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I often get asked the question from young people how to get a job in television news. The first thing you should think about is whether you want one! The job is very exciting, but the hours extremely unpredictable. You will never be bored, but you may also never get any sleep.
The best ways to get started include a college internship (so you can make some connections or even have an experience so you know whether you truly want to work in television news or not.) Most news organizations have formal intern programs. I know that FOX News does (it is run out of our New York headquarters, but includes interns in remote newsrooms.) When I was at CNN years ago, they too had intern programs.
Next, it would be smart to decide what kind of job you would like in TV. Do you want to be on camera? Produce shows? Field produce? Gather news? Work in the newsrooms? Work in the control room? Operate a camera? Management, etc.? Perhaps getting on camera is the most difficult job to get, but is not the most difficult job to perform. It is probably the most difficult job to get only because there are so few of them compared to the "behind the camera" jobs. The behind the camera jobs are very exciting and carry enormous responsibility — especially the editorial jobs. The field producing jobs are exciting, but you have to love being on the road and living in hotels. The field camera jobs are creative, but you have to love lugging lots of equipment. The newsroom jobs are fun, but you have to be ready to handle breaking news at all times. You also need very good judgment.
Many people start in the national news field by working in smaller community TV stations. I have talked to on air talent who have told me that they started in such small markets that they would have to set the cameras up themselves, hit record button and then walk around and do their reports in front of the camera. In short, they were one-man operations. They speak of those early days in very fond terms so you might want to jump at this chance if presented to you.
There is no set course for national TV jobs. I have friends in the national news who were print journalists, worked in radio or accidentally ended up on TV. I accidentally ended up in TV — I was content to be a practicing lawyer. If there is one single ingredient that all successful TV people have — in front of the camera or behind — it is a willingness to hustle and work. News is not predictable and you really don't belong in this business if you can't drop everything and attend to a news story. This can include giving up days off, etc., when something important happens.
Now for some e-mails and news articles that caught my attention:
E-mail No. 1 — this first e-mail supports what the South Carolina judge told me Friday and which was included in Monday's blog:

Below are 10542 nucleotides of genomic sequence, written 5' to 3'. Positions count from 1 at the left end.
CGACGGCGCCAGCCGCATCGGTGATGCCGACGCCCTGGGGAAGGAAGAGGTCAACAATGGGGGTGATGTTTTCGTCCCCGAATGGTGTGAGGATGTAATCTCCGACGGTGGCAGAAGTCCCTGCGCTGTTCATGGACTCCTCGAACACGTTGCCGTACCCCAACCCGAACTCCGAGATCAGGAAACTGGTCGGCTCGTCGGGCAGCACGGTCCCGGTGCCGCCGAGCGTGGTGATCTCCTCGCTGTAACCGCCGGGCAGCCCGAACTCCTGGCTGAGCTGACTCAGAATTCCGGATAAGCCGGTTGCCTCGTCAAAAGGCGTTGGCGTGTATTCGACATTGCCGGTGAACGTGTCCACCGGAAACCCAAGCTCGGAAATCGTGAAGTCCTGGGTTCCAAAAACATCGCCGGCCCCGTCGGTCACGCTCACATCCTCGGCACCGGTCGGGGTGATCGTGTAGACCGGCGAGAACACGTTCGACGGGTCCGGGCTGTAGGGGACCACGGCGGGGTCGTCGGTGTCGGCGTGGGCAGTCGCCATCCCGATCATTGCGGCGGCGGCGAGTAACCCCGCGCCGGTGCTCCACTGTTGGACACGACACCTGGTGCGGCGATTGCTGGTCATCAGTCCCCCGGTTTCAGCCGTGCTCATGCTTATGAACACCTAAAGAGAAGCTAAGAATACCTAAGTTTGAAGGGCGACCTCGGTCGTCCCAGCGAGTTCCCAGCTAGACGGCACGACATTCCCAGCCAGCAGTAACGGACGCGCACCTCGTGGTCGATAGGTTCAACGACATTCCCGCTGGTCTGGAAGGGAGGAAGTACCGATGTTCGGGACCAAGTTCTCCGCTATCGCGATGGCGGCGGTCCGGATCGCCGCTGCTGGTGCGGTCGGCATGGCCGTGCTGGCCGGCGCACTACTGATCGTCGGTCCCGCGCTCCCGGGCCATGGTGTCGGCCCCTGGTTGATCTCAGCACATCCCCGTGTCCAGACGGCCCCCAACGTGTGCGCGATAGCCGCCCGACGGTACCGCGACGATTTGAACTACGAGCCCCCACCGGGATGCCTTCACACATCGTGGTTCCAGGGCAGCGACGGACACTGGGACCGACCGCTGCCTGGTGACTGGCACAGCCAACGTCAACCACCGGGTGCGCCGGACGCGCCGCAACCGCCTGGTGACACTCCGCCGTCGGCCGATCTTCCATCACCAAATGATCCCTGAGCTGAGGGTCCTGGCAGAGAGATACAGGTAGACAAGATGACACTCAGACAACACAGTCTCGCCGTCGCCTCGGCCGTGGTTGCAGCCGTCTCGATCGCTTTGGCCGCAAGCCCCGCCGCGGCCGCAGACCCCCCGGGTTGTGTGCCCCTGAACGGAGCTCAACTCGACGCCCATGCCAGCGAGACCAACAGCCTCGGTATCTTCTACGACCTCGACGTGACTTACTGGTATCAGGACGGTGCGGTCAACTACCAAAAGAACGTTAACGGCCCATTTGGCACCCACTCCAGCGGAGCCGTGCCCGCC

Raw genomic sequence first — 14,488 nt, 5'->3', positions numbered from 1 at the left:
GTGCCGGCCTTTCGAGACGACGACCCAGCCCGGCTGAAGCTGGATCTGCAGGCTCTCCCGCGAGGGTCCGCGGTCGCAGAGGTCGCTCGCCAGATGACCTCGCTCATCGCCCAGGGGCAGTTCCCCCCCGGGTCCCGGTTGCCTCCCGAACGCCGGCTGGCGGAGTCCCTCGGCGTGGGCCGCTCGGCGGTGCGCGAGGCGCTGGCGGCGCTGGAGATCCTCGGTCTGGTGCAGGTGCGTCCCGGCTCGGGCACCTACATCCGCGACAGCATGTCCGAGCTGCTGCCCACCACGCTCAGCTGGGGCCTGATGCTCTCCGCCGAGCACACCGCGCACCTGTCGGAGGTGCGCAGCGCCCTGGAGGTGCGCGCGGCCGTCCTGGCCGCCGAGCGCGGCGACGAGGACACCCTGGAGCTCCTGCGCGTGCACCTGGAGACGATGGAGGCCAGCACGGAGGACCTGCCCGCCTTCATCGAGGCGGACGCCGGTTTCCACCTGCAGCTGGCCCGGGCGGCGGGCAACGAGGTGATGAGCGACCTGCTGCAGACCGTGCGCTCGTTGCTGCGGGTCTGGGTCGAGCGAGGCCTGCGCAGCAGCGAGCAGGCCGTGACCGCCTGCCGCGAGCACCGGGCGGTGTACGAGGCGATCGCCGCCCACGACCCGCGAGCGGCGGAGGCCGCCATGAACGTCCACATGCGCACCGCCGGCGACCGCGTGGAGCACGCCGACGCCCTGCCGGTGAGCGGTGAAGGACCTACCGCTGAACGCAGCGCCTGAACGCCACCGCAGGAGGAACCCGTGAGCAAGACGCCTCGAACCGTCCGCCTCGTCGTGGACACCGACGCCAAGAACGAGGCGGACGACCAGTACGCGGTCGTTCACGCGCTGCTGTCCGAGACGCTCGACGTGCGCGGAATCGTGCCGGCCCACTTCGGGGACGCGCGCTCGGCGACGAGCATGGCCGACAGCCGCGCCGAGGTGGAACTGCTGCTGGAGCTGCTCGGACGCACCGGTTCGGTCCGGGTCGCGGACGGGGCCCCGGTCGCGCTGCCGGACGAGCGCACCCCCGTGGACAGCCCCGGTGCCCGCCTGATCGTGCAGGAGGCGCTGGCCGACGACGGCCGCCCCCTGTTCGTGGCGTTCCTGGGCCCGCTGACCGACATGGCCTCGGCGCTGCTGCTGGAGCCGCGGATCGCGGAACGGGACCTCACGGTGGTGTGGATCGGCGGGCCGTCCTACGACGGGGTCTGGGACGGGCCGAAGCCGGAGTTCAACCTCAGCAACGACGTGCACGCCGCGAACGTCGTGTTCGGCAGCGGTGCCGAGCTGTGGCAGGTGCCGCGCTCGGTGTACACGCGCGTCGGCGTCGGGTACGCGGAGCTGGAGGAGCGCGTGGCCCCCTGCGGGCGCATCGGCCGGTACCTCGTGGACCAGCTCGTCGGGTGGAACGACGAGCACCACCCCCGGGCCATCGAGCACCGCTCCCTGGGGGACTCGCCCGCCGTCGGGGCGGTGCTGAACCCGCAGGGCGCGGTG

I have been at the U.W. Hospital in Madison daily since last Thursday with our retired DA's secretary who had a double bypass. It is true cell phones cannot be in the ICU area. Thanks for giving everyone the benefit of the doubt before the facts are established. On my way back to U.W. Hospital, will have to miss the show tonight.
E-mail No. 2
The answer to where you can live and not put up with any of the weather you were talking about is easy. Shhhh! It's a secret — Wyoming!
ANSWER: Last night I asked our weather expert for a tip on where I could live where there be no hurricanes, tornadoes, snow, sleet, brush fires, mudslides, earthquakes, excessive heat and humidity, freezing cold, etc., and Jim kindly responded. I am not sure of the temperature in Wyoming year round. Since I am chronically cold, I fear that is the one drawback.
E-mail No. 3
1) Could not connect with gretawire.com? (Yes, I work online everyday and have state of the _____ computers.
2) Tell your weatherman in answer to your question tonight: "where is there warm weather?"... the answer is "Maui," where the temp. is 84 degrees, blue skies and it is paradise! And it is a state in the United States!
Mahalo (thank you)
Under the headline "never, never, never dull," check out this article:
Has winter gotten to you? Want to move South, but don't have a job? Here is a thought:
Finally, I know I have Wisconsin bias and that Wisconsin stories do grab my attention, but I do think the following facts is interesting:
Snowmobile fatalities for the past 11 winters
The number of people killed in snowmobile crashes in Wisconsin in recent winters:
As of Monday, March 20.
Source: Wisconsin Department of Natural Resources
(Copyright 2006 by The Associated Press. All Rights Reserved.)
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